The Southold Town Board voted Tuesday to table for 30 days a resolution on a change of zone to allow for the Cutchogue Woods affordable housing proposal in Cutchogue.
The project’s builder, Dave Gallo of Georgica Green Ventures, requested ahead of the expected vote that the board table the resolution for the approved 30 days. In a letter from the builder’s attorneys, they said the time would allow them to “explore alternatives that might better address the significant housing needs [in town].”
Supervisor Scott Russell and Councilwoman Jill Doherty voted against tabling the resolution. Mr. Russell said if the applicant wants to change the proposal at this point, he’d recommend re-submitting the project. He added that changes at this point should require a new public hearing.
A participant over Zoom questioned how more time before a vote would make a difference, noting that critics have primarily taken issue with the project’s location.
Longtime Southold Town resident Rona Smith, who owns the parcel where the project was proposed and is a partner in the project, said the tabling of the resolution gives the developers “time to satisfy some of [the town’s]their preferences.”
“We can’t change the location but we can change other aspects,” Ms. Smith said. “We can try to make it more palatable, because we really don’t want to walk away from this.”
After the meeting, she said the developers are considering an ownership model for the project. She added that they’re also expanding the buffer from 60 feet to 200 feet along Route 48, so the development would be “invisible,” and plan to use solar energy. The extra time is to “work out the viability of all these details,” she said.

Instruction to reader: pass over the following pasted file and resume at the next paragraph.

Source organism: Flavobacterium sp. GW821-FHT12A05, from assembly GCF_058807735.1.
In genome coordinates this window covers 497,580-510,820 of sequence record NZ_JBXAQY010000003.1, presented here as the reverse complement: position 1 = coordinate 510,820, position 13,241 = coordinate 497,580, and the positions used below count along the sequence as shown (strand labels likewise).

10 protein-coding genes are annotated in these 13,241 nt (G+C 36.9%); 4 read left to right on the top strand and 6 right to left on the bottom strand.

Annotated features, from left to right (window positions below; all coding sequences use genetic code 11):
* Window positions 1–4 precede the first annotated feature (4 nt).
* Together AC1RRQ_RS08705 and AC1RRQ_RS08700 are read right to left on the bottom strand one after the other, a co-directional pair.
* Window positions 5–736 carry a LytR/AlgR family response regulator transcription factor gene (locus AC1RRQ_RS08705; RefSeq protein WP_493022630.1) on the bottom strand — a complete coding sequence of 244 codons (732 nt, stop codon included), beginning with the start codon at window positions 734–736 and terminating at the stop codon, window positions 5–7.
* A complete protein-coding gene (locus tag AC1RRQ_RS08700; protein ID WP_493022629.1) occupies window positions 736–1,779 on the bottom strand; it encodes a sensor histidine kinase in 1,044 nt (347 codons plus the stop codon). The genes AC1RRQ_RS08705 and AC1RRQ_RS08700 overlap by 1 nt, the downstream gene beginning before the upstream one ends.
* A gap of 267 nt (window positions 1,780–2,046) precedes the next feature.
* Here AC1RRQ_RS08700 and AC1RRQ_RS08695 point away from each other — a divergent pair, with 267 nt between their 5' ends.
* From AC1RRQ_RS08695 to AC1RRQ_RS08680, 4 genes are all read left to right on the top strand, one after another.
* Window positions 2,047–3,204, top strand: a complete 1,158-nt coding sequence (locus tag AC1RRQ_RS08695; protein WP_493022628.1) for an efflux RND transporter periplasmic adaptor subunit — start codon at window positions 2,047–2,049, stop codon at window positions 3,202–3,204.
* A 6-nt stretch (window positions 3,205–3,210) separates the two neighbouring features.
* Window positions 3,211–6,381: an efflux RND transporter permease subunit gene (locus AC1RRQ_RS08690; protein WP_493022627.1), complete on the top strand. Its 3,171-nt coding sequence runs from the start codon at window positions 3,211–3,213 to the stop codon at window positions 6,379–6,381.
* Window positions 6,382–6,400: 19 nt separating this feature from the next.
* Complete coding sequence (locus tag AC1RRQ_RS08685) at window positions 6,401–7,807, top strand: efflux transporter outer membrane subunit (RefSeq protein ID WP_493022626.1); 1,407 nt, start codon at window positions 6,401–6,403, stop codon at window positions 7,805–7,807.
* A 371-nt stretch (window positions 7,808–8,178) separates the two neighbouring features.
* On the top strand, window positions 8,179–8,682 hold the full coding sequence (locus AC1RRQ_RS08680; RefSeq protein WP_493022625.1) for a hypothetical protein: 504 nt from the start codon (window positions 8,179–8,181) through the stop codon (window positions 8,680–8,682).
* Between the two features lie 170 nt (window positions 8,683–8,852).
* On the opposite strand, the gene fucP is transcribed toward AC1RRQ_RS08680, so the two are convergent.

Ms. Smith pitched the 24 town-house style rental units at 15690 Middle Road in Cutchogue earlier this year in a partnership with Georgica Green Ventures, which has built several other workforce housing developments on the East End.
In order to move forward, the Cutchogue Woods development needs the Town Board to approve a zone change from Agricultural Conservation to Affordable Housing District. At a public hearing that was extended across two recent town meetings, residents expressed mixed opinions on Cutchogue Woods.
Many lauded the proposal as much needed housing in Southold Town while others criticized the development for its location and expressed concern for the environment. The Southold Town Planning Board advised against the zone change ahead of the hearing.
A former chair of the Housing Advisory Commission, Ms. Smith has emphasized that her project is meant to address the affordable housing crisis in Southold. She has also, in response to environmental concerns, offered to preserve 50% of the site in perpetuity.
The town has been working with a consultant on a plan ahead of a potential referendum on a new transfer tax meant to fund housing solutions, and discussing ways to refine the process for developers to propose affordable housing.
At a Town Board work session earlier Tuesday, board members engaged in a heated discussion over whether or not the zone change should be approved.
“It’s frustrating to me because I feel like the town and the community give a lot of lip service to affordable housing,” said Councilwoman Sarah Nappa. “And prior to Vineyard View, there had not been an affordable project in this town for 20 years. And for everyone to say that it is such a crisis and for there to have been no action for the last 20 years is disgraceful.”